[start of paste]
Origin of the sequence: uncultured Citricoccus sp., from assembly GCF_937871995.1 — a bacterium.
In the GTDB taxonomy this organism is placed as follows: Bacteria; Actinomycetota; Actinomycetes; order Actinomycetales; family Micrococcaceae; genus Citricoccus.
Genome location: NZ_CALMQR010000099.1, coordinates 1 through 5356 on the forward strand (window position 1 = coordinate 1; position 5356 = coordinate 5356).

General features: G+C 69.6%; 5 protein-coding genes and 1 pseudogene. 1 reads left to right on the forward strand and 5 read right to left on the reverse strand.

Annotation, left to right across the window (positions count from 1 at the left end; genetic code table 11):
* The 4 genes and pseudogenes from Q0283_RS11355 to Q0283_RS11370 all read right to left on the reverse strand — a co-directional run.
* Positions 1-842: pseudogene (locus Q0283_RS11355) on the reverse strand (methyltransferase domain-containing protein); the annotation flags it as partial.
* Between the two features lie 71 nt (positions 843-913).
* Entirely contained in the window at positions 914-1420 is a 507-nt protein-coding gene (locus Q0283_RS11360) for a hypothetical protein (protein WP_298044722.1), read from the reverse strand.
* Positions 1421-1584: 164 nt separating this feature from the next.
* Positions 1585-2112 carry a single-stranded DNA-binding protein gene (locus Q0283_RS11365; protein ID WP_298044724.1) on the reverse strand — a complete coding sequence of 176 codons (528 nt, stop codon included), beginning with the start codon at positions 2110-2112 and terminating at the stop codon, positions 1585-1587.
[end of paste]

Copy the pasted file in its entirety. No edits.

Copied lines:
Origin of the sequence: uncultured Citricoccus sp., from assembly GCF_937871995.1 — a bacterium.
In the GTDB taxonomy this organism is placed as follows: Bacteria; Actinomycetota; Actinomycetes; order Actinomycetales; family Micrococcaceae; genus Citricoccus.
Genome location: NZ_CALMQR010000099.1, coordinates 1 through 5356 on the forward strand (window position 1 = coordinate 1; position 5356 = coordinate 5356).

General features: G+C 69.6%; 5 protein-coding genes and 1 pseudogene. 1 reads left to right on the forward strand and 5 read right to left on the reverse strand.

Annotation, left to right across the window (positions count from 1 at the left end; genetic code table 11):
* The 4 genes and pseudogenes from Q0283_RS11355 to Q0283_RS11370 all read right to left on the reverse strand — a co-directional run.
* Positions 1-842: pseudogene (locus Q0283_RS11355) on the reverse strand (methyltransferase domain-containing protein); the annotation flags it as partial.
* Between the two features lie 71 nt (positions 843-913).
* Entirely contained in the window at positions 914-1420 is a 507-nt protein-coding gene (locus Q0283_RS11360) for a hypothetical protein (protein WP_298044722.1), read from the reverse strand.
* Positions 1421-1584: 164 nt separating this feature from the next.
* Positions 1585-2112 carry a single-stranded DNA-binding protein gene (locus Q0283_RS11365; protein ID WP_298044724.1) on the reverse strand — a complete coding sequence of 176 codons (528 nt, stop codon included), beginning with the start codon at positions 2110-2112 and terminating at the stop codon, positions 1585-1587.